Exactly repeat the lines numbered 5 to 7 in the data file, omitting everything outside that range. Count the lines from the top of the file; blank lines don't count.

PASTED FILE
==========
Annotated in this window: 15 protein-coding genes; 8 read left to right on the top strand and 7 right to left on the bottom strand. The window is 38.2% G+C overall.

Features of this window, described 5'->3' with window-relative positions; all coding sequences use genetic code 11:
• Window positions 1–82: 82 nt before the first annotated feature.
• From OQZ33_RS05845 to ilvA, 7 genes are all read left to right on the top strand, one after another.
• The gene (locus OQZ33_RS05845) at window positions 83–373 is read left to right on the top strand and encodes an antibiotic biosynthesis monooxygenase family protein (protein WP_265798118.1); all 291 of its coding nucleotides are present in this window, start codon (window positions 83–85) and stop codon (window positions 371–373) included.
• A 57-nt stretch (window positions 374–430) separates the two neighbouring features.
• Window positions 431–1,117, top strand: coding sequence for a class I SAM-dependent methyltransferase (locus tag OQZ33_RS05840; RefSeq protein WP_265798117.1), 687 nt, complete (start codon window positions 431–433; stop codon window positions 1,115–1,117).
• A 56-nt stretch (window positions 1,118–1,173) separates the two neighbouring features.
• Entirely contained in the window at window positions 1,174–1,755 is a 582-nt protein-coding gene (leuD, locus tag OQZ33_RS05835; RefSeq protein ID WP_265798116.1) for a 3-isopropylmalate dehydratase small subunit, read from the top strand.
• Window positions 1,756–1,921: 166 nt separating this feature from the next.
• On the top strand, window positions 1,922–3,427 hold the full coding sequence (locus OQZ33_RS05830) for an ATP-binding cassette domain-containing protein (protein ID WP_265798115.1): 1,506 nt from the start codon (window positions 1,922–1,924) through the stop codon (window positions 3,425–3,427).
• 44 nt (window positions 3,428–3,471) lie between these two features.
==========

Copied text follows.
• The gene (locus OQZ33_RS05845) at window positions 83–373 is read left to right on the top strand and encodes an antibiotic biosynthesis monooxygenase family protein (protein WP_265798118.1); all 291 of its coding nucleotides are present in this window, start codon (window positions 83–85) and stop codon (window positions 371–373) included.
• A 57-nt stretch (window positions 374–430) separates the two neighbouring features.
• Window positions 431–1,117, top strand: coding sequence for a class I SAM-dependent methyltransferase (locus tag OQZ33_RS05840; RefSeq protein WP_265798117.1), 687 nt, complete (start codon window positions 431–433; stop codon window positions 1,115–1,117).